Despite studying in Davao for 5 years, I have never met the Mayor in person. When I knew there was a Grand Rally, I only thought it would be filled with Davaoeños, considering the day was also a holiday in celebration of the 79th Araw ng Davao City.
Earlier yesterday, I saw photos from the parade. What stood out to me were photos of indigenous peoples, the SWAT, the Armed Forces of the Philippines, the police officers, and the Moro National Liberation Front. And I thought of how significant each was in contributing not only to Davao City’s history, but also to Mindanao’s. I am reminded of Mindanao’s richness not only of resources, but also of a diversity of cultures.
It has become a habit of mine to walk home from school as late as 10:00 p.m. to 11:00 p.m. I thought the day was usual with Davao City normally safe. The day was different also, of course, with the Araw ng Davao’s festivity and different celebrations of its people. As I walked towards the Freedom Park, I met many families eagerly waiting for other family members. Parents were giving their 2-4 year old children a piggyback ride to see the stage. To see the Mayor.
I stood the whole time. I only felt warmth talking to someone who traveled as early as 9:00 a.m. from Cotabato City to attend the event because they believe in what Mayor can do for the country.
While Senator Alan Peter Cayetano was telling the audience how he knows Davaoeños want Mayor to stay in Davao, he says, ‘Mag-share naman kayo’. We erupt in laughter, but I wonder if I was the only one already teary-eyed. He says he is who the Philippines needs and I think of how the Filipino people need him in so many ways. What caught my attention most was the Philippine flag enthusiastically waved by a man standing beside a statue with children on both his sides. A young lumad who gave a short speech encouraged the people to help them elect Mayor Duterte as President who she says is their only hope. “… tabangi kami sa pagkab-ot sa amung mga damgo (Help us reach our dreams),” she asks.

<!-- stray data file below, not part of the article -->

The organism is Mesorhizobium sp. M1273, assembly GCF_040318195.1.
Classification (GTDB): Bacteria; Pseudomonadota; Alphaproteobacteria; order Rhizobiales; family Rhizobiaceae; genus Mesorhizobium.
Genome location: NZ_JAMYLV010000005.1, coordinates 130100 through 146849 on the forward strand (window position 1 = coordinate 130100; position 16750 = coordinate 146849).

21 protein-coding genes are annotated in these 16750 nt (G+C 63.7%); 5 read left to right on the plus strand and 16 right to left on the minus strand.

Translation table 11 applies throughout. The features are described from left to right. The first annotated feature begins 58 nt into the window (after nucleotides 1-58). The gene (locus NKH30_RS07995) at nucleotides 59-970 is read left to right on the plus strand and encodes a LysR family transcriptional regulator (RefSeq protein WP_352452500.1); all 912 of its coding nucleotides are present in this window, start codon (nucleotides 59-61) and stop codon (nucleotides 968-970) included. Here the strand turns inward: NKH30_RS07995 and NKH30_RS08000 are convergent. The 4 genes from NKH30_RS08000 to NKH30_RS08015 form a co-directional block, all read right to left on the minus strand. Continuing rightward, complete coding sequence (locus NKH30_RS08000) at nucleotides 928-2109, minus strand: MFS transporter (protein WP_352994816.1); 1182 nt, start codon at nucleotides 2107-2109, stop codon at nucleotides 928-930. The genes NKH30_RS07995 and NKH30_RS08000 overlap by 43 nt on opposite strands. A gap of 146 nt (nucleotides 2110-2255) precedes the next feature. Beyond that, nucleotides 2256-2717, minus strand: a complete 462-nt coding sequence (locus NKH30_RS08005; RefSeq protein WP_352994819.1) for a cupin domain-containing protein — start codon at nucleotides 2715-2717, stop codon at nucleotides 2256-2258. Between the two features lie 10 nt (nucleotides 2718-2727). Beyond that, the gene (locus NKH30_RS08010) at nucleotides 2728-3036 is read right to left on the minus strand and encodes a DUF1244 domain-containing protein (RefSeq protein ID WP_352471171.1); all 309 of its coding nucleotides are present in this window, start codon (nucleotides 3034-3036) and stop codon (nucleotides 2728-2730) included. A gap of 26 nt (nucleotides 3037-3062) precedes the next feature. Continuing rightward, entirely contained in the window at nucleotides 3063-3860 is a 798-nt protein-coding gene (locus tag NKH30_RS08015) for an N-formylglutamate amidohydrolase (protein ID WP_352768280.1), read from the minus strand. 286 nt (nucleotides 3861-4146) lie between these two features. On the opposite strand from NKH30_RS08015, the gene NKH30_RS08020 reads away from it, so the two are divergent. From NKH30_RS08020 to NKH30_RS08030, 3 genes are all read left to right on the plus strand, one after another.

Perhaps I will always remember the silhouette of a man standing on a small truck with his companions to have a clear sight of Mayor. He was raising both his clenched fists as people were starting to light their candles while singing nationalistic songs. The lit candles only made the night more emotional as I noticed a set of 6-8 red and blue balloons set free by someone from the audience. It got caught on a wire and it stayed there until the last lines of “Bayan Ko” were sung. “Aking adhika, makita kang sakdal laya”, and the balloons, blown by the wind, freely soar to the sky. At that time, I observed, many were already raising their fists. Those, I will never forget.
I have never felt such a strong nationalistic spirit around me. I think of those who doubt what Mayor can do from different parts of the country. And it makes me sad. It makes me sad because they only don’t believe in a kind of leadership they haven’t experienced.
Today, I read from Manny Piñol’s post:
“Last night, Muslims, Tribal Groups and Christians representing the island’s tri-people gathered as one to show their support for the man who promises to end the conflict in Mindanao.
It is safe to say that the NPAs, the MNLF and the MILF cadres were also present.”
I don’t know if uniting people from all walks of life is something other candidates can also do from a broken and divided nation. However, this kind of respect that a leader can freely get just by being himself is something they can learn a lot from.